The last time Republicans held the majority in the N.C. Senate, William McKinley was president and Wilmington was the state’s biggest city.
This year, Republicans might regain the majority, which Democrats have held since 1898, and control the process of re-drawing the state’s voting districts — a power that could give them the political advantage for the next 10 years.
“It’s a huge opportunity for whoever is in power,” said Bob Hall, executive director for Democracy NC. “It’s one of the reasons this election is so hotly contested.”
Every 10 years, following the U.S. Census, the N.C. General Assembly re-draws district lines according to the census’ new population numbers. In doing so, the ruling party can draw the lines in ways that make it difficult for the opposing party to win seats, Hall said.
The U.S. Supreme Court has not struck down redistricting for partisan purposes, often called gerrymandering.
“As we’ve seen with gerrymandering, whoever draws the lines sets who gets elected for the next 10 years,” said Chris Hayes, senior legislative analyst for the political think tank John W. Pope Civitas Institute. “This is the best chance Republicans have had in decades, and it’s looking highly likely.”
Population growth statewide in the last decade has been focused around urban areas, especially Raleigh and Charlotte, Hayes said.
That means the redistricting might cause these urban areas to gain seats while the state’s rural areas could lose them.
The battle for seats in the state legislature and control of the redistricting process tightened this year with a rising Republican tide nationwide and controversies surrounding several incumbent Democrats in the southeastern part of the state, Hayes said.
The N.C. Republican Party had approximately $100,000 more on hand than the Democratic Party in June, which could boost GOP candidates’ election prospects.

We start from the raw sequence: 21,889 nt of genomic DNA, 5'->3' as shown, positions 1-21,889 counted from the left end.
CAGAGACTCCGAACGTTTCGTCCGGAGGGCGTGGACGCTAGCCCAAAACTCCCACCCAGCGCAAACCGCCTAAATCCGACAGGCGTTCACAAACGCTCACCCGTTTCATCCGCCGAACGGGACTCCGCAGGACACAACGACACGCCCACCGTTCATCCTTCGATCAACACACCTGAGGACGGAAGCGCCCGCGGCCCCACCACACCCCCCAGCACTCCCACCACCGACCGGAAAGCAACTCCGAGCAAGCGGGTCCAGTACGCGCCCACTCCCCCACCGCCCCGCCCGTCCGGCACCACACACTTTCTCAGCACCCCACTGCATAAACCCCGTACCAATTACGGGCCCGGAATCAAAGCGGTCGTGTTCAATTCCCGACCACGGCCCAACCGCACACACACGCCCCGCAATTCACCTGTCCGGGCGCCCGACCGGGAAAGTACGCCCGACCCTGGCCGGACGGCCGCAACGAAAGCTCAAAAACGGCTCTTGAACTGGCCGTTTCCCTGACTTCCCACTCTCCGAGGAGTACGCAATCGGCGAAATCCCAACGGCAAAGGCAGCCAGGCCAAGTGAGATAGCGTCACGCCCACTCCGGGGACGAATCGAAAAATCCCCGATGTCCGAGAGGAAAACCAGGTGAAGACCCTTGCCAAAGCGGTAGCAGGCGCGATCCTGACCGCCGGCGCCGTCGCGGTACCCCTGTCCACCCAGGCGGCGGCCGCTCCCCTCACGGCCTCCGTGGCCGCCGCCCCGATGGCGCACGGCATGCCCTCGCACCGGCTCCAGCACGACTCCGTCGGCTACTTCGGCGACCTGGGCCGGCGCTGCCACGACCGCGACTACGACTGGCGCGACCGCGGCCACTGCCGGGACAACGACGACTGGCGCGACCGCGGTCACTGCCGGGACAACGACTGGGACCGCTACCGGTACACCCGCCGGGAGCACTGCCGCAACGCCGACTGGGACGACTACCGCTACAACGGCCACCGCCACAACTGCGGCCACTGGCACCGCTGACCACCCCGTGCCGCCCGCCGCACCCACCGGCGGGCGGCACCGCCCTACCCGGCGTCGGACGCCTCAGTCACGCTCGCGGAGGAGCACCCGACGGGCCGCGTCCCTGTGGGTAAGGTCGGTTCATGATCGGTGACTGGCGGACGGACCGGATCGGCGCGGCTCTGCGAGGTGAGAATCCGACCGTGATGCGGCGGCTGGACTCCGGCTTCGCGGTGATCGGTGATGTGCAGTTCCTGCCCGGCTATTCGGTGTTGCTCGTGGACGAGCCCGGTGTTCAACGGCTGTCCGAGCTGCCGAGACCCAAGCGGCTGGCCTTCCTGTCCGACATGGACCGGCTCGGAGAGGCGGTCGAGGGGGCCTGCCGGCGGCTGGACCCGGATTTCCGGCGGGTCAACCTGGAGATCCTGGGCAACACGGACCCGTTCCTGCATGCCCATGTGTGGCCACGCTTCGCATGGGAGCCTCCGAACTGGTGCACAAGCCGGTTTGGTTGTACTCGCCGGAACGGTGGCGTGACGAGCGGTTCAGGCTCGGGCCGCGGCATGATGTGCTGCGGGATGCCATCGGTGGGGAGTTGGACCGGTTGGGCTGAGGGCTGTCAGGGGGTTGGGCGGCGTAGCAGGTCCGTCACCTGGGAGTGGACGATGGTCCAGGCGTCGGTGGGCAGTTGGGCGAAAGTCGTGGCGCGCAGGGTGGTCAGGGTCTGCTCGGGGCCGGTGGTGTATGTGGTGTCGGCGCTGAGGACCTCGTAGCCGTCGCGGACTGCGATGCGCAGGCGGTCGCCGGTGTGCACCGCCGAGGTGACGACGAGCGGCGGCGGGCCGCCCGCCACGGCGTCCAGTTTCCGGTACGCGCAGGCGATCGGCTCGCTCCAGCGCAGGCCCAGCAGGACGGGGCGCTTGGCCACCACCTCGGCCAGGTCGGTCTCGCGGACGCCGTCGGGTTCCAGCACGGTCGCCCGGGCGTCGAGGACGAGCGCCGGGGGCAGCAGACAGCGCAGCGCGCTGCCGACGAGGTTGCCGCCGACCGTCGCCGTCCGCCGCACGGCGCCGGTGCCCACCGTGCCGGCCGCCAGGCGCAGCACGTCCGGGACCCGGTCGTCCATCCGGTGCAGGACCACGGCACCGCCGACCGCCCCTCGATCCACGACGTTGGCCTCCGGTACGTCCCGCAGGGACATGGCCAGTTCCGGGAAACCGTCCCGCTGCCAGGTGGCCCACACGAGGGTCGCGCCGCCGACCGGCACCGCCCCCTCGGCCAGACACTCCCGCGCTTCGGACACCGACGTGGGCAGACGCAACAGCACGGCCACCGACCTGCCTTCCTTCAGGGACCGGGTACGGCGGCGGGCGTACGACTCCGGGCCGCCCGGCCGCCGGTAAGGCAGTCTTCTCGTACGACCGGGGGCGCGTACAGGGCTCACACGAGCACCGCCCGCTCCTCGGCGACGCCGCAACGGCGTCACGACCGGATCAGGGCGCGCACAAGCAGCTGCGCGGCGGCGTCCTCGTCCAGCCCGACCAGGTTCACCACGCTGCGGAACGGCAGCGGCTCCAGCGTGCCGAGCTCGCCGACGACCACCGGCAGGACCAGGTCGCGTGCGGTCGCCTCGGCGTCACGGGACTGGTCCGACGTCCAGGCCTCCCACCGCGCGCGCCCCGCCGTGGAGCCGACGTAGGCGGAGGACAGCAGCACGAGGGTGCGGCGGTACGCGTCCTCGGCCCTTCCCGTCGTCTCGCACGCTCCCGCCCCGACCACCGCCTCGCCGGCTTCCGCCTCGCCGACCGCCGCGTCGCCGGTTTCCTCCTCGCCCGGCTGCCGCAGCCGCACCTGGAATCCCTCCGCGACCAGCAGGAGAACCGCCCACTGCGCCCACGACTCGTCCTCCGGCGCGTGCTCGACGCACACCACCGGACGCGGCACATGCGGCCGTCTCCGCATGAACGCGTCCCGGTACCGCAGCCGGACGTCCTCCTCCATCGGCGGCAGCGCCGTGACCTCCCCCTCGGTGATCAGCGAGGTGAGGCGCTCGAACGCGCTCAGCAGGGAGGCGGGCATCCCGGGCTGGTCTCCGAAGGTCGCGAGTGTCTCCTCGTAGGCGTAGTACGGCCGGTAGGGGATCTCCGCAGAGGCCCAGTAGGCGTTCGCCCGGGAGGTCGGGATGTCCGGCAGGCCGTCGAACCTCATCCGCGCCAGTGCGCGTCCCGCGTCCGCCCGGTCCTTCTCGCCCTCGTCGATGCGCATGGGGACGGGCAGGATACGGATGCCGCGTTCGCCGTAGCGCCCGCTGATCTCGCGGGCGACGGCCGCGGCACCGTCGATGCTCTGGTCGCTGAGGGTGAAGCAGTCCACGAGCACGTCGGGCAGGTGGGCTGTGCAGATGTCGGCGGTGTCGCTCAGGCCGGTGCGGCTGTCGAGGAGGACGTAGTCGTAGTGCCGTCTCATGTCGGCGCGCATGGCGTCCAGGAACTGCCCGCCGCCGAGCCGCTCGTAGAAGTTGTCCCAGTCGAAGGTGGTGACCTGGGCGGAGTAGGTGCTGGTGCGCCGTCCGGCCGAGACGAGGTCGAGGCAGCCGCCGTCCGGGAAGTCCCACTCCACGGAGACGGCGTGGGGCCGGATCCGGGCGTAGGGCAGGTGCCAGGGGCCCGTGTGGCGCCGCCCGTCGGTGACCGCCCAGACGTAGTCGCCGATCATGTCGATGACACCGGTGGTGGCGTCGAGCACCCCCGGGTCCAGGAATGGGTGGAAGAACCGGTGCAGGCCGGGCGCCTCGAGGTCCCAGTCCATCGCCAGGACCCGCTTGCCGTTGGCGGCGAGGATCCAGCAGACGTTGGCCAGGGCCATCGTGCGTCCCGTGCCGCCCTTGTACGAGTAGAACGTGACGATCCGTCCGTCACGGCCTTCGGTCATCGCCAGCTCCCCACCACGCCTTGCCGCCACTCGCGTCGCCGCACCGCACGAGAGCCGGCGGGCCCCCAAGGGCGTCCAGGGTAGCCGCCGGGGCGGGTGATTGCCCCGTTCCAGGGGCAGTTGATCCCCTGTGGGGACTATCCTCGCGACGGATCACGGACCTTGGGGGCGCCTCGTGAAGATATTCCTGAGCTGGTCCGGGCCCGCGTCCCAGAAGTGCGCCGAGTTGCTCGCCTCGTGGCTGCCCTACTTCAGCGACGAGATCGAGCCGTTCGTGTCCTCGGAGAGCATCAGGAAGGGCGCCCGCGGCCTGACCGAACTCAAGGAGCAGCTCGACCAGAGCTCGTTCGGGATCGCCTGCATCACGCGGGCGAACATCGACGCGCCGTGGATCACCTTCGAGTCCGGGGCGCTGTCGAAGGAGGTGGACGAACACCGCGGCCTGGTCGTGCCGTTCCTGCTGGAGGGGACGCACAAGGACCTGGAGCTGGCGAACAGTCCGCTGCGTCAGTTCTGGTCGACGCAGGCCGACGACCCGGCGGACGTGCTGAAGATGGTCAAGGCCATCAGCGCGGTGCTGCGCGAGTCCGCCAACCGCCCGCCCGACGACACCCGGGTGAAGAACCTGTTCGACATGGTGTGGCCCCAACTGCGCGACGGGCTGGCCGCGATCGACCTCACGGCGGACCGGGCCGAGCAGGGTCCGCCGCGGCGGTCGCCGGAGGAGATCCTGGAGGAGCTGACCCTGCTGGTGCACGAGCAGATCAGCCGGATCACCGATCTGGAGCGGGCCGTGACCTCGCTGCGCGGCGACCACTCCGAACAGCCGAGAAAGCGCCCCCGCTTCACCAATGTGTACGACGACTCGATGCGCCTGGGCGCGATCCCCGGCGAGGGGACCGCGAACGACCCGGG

“North Carolina is reflecting what the nation is reflecting,” said Sen. Ellie Kinnaird, D-Orange. “There’s a great deal of uncertainty people have toward who’s representing them.”
Earlier this month, Raleigh-based Public Policy Polling found that voters plan to vote Republican in the elections by a 49 to 41 percent margin.
To earn the majority, Republicans will need to win six seats they currently don’t have now, said Sen. Josh Stein, D-Wake.
“That’s a really tough task,” Stein said. “But there’s no question they feel better about their chances than they have felt in a very long time.”
For Democrats to maintain the majority, they’ll need the support of young voters, like UNC students, to show up to the polls, Kinnaird said.
“The polls show that the 18-26 year old vote that was so active in the 2008 election isn’t as interested this time,” she said. “That concerns us.”
But on campus, awareness of the state and local elections isn’t as high as in 2008, said UNC senior Luxman Srikantha.
“It’s died down. I haven’t seen any of that this year.”
This article was originally published in the Daily Tarheel on September 16, 2010.